After sitting out most of the previous season, San Antonio traded him to Toronto before the start of the 2018-19 campaign. His recent comments about the Spurs organization have us thinking there might still be a giant rift between the two. Today, we will go over those comments and determine if the relationship can be mended.
Kawhi Leonard’s comments
After Leonard and new teammate Paul George finished their introductory press conference with the Los Angeles Clippers, he sat down with ESPN’s Rachel Nichols. During the interview, Leonard said this:
“This is probably going to be my first time playing with an elite player of his level … You know, around the same age as me, same talent. I’m excited.”
Spurs fans may think that is an outrageous statement consider he played with Tim Duncan, but is it an incorrect one?
Tim Duncan past his prime?
We think Leonard is throwing a little bit of shade at Tim Duncan with this statement. Leonard became a full-time starter in his second season in 2012-13. Duncan was 36 years old, but he was still a dominant big man. He averaged 18 points, nearly 10 rebounds, and nearly three blocks per game. That is why we don’t think Kawhi Leonard’s words hold at least a little bit of merit. Duncan’s play continued to decline after that point. The following season Leonard was clearly the No. 1 option on the team as Duncan’s career started to finish.
Leonard also played alongside Spurs greats Manu Ginobili and Tony Parker, but by the time he became a star, their time in the NBA was ending.
In Leonard’s later years in San Antonio, he shared the floor with LaMarcus Aldridge. Aldridge is an above-average NBA player, but Leonard was a full-blown star when they played together for the Spurs.
Winning a championship in Toronto
When the Raptors made the gamble to trade for Kawhi Leonard, they didn’t know what they were getting. Leonard played just nine games in the 2017-18 season, and he publicly disagreed with the Spurs medical staff regarding the status of his surgically repaired quad. The Raptors landed Leonard in exchange for star DeMar DeRozan, and all Leonard did was return to be one of the game’s best two-way players.
While leading the Raptors to the No. 2 seed in the East, Leonard was on a very strict game and time management plan for the entire season. He appeared in just 60 games while averaging 26 points and over seven rebounds per contest.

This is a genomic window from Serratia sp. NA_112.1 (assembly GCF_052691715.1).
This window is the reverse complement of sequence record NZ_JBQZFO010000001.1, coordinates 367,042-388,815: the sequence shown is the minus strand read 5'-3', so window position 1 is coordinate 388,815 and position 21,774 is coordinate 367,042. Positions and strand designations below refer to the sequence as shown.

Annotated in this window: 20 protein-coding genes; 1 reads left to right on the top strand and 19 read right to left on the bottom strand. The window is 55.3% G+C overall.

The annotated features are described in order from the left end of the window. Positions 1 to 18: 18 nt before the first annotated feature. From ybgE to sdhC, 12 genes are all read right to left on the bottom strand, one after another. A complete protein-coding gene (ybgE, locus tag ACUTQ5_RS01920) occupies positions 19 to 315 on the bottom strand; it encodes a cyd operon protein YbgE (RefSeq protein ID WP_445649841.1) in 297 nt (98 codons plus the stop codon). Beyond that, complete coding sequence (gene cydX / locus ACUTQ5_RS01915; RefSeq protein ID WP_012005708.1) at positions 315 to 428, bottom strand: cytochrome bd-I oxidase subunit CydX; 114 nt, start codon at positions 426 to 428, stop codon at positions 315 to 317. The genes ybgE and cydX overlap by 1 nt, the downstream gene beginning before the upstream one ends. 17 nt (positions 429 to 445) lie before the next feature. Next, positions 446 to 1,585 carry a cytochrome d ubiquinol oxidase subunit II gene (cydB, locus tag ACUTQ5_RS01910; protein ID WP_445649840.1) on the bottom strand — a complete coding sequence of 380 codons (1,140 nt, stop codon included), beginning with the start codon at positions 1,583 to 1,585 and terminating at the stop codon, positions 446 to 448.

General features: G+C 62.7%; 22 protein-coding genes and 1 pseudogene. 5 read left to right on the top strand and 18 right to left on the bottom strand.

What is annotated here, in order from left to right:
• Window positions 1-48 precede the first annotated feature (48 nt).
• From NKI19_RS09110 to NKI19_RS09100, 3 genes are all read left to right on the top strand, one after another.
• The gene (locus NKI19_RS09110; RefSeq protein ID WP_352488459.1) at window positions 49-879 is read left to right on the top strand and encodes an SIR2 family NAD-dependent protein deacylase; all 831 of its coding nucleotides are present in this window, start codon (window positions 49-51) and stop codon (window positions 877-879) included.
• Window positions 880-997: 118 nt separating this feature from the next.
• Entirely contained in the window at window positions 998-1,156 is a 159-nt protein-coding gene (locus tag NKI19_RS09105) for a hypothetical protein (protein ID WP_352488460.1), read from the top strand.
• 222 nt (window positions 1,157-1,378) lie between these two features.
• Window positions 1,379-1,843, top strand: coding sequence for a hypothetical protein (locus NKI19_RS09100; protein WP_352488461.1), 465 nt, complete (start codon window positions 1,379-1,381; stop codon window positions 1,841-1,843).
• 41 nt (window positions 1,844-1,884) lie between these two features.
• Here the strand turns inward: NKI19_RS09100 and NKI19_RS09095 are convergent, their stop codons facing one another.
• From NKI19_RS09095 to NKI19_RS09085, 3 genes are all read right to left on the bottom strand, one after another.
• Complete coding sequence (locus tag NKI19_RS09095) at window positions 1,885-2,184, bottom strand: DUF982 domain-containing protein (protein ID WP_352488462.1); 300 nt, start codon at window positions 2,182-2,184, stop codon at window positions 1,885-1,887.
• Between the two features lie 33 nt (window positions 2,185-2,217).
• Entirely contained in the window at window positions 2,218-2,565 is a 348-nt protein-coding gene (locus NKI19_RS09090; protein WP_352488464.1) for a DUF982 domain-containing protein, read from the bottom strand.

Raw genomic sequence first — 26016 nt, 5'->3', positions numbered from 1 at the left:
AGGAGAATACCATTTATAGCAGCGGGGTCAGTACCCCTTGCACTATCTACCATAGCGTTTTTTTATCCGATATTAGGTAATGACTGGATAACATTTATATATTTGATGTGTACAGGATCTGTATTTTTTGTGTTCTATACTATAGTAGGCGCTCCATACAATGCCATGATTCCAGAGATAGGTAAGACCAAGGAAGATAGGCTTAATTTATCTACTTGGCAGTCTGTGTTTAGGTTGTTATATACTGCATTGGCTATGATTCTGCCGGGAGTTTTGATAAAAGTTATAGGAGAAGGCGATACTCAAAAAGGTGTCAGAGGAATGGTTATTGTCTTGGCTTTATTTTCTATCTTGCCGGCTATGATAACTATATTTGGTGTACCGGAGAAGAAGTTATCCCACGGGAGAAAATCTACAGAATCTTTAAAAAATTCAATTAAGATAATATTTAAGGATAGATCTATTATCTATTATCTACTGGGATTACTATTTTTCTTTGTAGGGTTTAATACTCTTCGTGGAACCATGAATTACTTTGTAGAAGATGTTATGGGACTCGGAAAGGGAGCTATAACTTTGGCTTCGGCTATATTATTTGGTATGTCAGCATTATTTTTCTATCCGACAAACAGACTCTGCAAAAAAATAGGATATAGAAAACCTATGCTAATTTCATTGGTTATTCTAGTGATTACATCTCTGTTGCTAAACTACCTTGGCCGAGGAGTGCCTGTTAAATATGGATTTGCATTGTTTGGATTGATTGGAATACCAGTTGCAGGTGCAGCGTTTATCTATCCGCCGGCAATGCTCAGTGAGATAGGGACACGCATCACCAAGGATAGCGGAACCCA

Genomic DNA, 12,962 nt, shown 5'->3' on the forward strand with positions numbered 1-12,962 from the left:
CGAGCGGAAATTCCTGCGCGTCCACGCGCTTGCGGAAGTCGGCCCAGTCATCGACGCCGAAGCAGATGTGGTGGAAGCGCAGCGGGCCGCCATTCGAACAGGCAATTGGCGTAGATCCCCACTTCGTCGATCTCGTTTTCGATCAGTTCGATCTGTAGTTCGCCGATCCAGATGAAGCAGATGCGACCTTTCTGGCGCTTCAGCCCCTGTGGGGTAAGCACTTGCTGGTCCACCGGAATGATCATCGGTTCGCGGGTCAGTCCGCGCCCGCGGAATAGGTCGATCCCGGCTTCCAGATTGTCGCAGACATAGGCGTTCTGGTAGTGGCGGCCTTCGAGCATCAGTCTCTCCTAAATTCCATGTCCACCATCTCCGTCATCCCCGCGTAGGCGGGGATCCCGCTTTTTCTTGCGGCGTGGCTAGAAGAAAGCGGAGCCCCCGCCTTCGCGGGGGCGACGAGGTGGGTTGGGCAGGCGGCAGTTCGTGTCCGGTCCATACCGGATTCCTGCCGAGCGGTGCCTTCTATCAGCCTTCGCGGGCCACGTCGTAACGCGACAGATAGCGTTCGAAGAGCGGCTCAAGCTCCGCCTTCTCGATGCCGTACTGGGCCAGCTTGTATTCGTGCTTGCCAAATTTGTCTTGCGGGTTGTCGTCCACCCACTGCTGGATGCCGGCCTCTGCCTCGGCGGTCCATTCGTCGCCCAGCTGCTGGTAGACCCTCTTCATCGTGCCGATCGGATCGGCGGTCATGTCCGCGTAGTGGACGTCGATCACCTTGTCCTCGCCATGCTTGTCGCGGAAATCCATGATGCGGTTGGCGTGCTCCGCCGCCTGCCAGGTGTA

This strategy paid off in the playoffs as the Raptors came out of the gate quickly and didn’t see a real test until their second-round match up with the Philadelphia 76ers. Leonard hit a series-clinching buzzer-beater in Game 7, and the Raptors defeated the Bucks and Golden State Warriors to win the title.
The win over the Warriors brought the Raptors their first championship in the franchise’s 20-year history, and Leonard earned his second NBA Finals MVP award. Leonard shared the floor with Pascal Siakam during his breakout season in 2018-19, but Leonard was undoubtedly the star for the Raptors. Siakam may one day turn into a franchise cornerstone, but Kawhi Leonard’s skills were far superior to Siakam’s when they played in Toronto.
Can the Clippers be contenders?
Much of the NBA free agency market focused on where Kawhi Leonard would end up since Kevin Durant and Kyrie Irving were shoo-ins to go to the Brooklyn Nets. After a week of waiting, Leonard chose his hometown team the Los Angeles Clippers. But he didn’t go alone; he brought superstar Paul George with him. George finished third in MVP voting last season and is one of the 10 best players in the NBA according to most media outlets.
Pairing the two together while keeping the main core of last year’s No. 8 seed in the West instantly puts Los Angeles at the top of the Western Conference on paper.
How do you feel about Kawhi’s comments?
Do you think Leonard was right in saying Paul George is the only elite talent he has played with? He might be partially right. We think Duncan still had a bit left in his tank the first two seasons Leonard was a starter, but his career was ending soon after. Same with Parker and Ginobili.
Kawhi Leonard was the star during his later years in San Antonio, and there’s no doubt he was the cornerstone of the Raptors’ title run.